Workshop: Female Figure Drawing Session. Free. Sponsored by Art Resources Committee. Smith students with ID and Five College students with ID and sticker are welcome. Questions? Call Jen at extension 7698 or Naomi at extension 4054
7-10 p.m. Hillyer Room 18/19

Lecture: "Women and Militarism in Latin America" by June Nash, William Allan Neilson Professor in Latin American Studies.
7:30 p.m., Neilson Browsing Room*

CDO information session: The Advisory Board.
7:30 p.m., Seelye Hall 107

CDO information meeting: Juniors only. An orientation and tour of the CDO geared to the needs of juniors.
7:45 p.m., CDO, Drew Hall

Lecture: Urvashi Vaid, a prominent political activist and writer on gay and lesbian rights, will speak as part of Gayla Week.
8 p.m., John M. Greene Hall*

Meeting: The first meeting of the year for the Activist Coalition is open to all activists. We will discuss organizing strategies and encourage conversations about how to strengthen our activism.
9-10:30 p.m., Seelye Hall 301

Meeting for Celebration of Sisterhood house contact people only. Attendance required. House performances will be discussed.
10-11:30 p.m., Wright Hall common room

Wednesday, October 23

Student payroll vouchers due by noon in College Hall 10.

Religious activity: A gathering and informative discussion/reflection for Catholic Adas. Lunch is served.
Noon-1 p.m., Bodman lounge, Chapel

CDO information session: Susquehanna Investment Group. Feel free to bring a lunch.
Noon, CDO, Drew Hall

Presentation of the major: English Language and Literature. Refreshments will be served.
12:10-1 p.m., Seelye Hall 207

Korean language lunch table
12:15 p.m., Duckett House Special Dining Room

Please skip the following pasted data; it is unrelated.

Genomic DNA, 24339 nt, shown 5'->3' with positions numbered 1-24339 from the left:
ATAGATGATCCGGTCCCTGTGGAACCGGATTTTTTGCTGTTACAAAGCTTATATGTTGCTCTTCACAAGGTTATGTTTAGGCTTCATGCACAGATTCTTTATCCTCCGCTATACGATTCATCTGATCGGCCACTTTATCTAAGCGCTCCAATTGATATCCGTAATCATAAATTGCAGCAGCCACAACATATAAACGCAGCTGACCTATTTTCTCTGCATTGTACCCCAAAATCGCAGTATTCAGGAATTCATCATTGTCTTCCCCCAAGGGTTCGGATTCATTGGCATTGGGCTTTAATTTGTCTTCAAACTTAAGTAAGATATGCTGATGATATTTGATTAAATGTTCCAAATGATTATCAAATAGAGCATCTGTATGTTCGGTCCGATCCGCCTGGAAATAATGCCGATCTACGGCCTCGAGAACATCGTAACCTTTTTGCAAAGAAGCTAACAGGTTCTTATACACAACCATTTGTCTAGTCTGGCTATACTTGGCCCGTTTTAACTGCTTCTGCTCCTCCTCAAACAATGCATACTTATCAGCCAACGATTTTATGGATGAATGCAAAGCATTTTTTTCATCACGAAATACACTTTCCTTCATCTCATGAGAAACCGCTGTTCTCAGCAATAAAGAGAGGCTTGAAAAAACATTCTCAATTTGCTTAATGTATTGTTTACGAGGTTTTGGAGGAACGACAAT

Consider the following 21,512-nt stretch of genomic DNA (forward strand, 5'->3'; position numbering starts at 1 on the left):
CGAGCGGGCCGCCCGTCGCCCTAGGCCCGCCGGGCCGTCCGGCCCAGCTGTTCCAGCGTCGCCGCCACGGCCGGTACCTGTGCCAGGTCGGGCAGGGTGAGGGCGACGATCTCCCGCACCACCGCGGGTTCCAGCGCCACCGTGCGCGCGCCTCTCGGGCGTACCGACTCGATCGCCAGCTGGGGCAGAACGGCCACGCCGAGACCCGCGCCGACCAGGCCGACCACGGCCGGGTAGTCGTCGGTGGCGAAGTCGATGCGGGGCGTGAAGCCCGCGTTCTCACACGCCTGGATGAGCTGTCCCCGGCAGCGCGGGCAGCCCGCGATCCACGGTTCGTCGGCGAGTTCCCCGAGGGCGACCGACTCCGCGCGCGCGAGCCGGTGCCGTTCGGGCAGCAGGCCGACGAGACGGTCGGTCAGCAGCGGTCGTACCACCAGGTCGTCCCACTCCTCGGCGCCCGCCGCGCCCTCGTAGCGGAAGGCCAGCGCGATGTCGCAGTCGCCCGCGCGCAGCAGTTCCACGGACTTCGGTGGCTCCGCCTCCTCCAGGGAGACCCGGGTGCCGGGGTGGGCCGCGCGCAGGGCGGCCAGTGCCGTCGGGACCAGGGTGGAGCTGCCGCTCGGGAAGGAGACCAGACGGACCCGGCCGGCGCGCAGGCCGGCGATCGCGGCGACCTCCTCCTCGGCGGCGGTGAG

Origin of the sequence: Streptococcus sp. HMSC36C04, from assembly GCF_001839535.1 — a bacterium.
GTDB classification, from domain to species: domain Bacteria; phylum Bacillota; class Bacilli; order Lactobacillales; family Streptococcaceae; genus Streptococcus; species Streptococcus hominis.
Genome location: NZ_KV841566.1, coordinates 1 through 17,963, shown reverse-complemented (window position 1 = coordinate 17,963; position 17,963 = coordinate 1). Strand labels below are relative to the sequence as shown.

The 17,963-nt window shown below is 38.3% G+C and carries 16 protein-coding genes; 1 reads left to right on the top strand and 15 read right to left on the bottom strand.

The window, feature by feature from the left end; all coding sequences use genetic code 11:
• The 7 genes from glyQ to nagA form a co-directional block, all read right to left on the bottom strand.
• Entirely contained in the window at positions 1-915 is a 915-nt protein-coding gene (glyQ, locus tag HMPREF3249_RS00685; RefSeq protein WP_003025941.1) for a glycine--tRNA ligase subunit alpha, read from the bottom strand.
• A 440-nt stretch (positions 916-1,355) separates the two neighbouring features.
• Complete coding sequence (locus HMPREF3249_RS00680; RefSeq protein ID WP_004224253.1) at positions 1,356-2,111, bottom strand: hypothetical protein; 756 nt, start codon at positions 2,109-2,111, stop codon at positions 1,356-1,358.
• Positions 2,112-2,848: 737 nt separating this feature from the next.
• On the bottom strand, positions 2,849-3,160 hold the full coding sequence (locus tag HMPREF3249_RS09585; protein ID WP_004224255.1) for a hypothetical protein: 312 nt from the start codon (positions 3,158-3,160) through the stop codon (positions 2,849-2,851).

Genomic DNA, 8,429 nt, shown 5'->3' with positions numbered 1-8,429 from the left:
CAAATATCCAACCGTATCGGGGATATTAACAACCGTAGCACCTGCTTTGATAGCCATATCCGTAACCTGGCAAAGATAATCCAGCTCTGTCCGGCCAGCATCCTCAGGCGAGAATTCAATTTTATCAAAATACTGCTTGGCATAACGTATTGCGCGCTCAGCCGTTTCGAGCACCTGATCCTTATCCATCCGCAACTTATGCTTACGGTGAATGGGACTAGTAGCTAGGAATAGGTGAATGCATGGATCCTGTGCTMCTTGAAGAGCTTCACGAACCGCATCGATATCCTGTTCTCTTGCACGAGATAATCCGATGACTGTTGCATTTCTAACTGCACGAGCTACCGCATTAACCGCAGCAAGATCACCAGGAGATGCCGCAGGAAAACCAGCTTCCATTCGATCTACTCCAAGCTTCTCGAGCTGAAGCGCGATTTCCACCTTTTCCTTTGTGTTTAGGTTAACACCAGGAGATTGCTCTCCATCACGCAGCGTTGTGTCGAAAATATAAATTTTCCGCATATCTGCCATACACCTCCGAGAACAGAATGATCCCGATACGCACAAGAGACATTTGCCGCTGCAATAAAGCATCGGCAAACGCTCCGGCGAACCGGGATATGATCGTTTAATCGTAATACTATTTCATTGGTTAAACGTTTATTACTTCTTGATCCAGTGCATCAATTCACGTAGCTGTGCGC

Spanish & Portuguese language lunch table
12:15 p.m., Duckett House Special Dining Room

Informational meeting for all those interested in being a member of the 1997 Preludes Planning Committee.
4-5 p.m., Seelye Hall 102

Workshop: Living in a Rape Culture. Rape Awareness Peer Educators workshop examines how our culture condones and even encourages rape, while diverting blame away from the perpetrators. Presented as a part of Sexual Abuse Awareness Week.
4 p.m., Neilson Browsing Room

Meeting of the faculty. Tea will be served at 3:45 p.m.
4:10 p.m., Alumnae House conference room

Informational meeting: Marine Science Summer and Semester Program series. Anna Fitzgerald, admissions office at the Maritime Studies Program at Williams College/Mystic Seaport will give a presentation.
4:15 p.m., Burton Hall 101*

Presentation of the major: Afro-American Studies.
4:30-6 p.m., Wright Hall common room

CDO information session: For visual artists. "How to Make a Living Out of Your Art." Faviana Olivier has worked with corporate art collections, the National Endowment for the Arts and community arts organizations. She is a lawyer, consultant and marketing expert and has extensive experience working with artists.
4:30 p.m., Seelye Hall 106